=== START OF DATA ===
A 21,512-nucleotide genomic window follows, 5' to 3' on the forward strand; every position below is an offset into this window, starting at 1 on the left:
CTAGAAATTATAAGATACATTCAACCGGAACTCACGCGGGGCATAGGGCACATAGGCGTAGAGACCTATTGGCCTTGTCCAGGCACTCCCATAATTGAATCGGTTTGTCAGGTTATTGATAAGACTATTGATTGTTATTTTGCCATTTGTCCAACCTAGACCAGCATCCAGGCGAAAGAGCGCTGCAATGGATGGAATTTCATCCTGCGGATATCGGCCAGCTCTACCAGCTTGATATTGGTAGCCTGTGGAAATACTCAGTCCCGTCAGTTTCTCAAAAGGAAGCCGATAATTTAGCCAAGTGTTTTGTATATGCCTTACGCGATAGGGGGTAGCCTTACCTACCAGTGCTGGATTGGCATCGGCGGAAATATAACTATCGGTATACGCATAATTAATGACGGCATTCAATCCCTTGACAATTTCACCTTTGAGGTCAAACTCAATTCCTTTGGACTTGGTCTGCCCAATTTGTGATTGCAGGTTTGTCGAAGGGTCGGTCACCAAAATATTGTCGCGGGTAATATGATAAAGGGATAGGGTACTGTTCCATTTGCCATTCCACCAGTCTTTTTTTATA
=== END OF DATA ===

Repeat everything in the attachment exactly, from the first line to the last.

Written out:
A 21,512-nucleotide genomic window follows, 5' to 3' on the forward strand; every position below is an offset into this window, starting at 1 on the left:
CTAGAAATTATAAGATACATTCAACCGGAACTCACGCGGGGCATAGGGCACATAGGCGTAGAGACCTATTGGCCTTGTCCAGGCACTCCCATAATTGAATCGGTTTGTCAGGTTATTGATAAGACTATTGATTGTTATTTTGCCATTTGTCCAACCTAGACCAGCATCCAGGCGAAAGAGCGCTGCAATGGATGGAATTTCATCCTGCGGATATCGGCCAGCTCTACCAGCTTGATATTGGTAGCCTGTGGAAATACTCAGTCCCGTCAGTTTCTCAAAAGGAAGCCGATAATTTAGCCAAGTGTTTTGTATATGCCTTACGCGATAGGGGGTAGCCTTACCTACCAGTGCTGGATTGGCATCGGCGGAAATATAACTATCGGTATACGCATAATTAATGACGGCATTCAATCCCTTGACAATTTCACCTTTGAGGTCAAACTCAATTCCTTTGGACTTGGTCTGCCCAATTTGTGATTGCAGGTTTGTCGAAGGGTCGGTCACCAAAATATTGTCGCGGGTAATATGATAAAGGGATAGGGTACTGTTCCATTTGCCATTCCACCAGTCTTTTTTTATA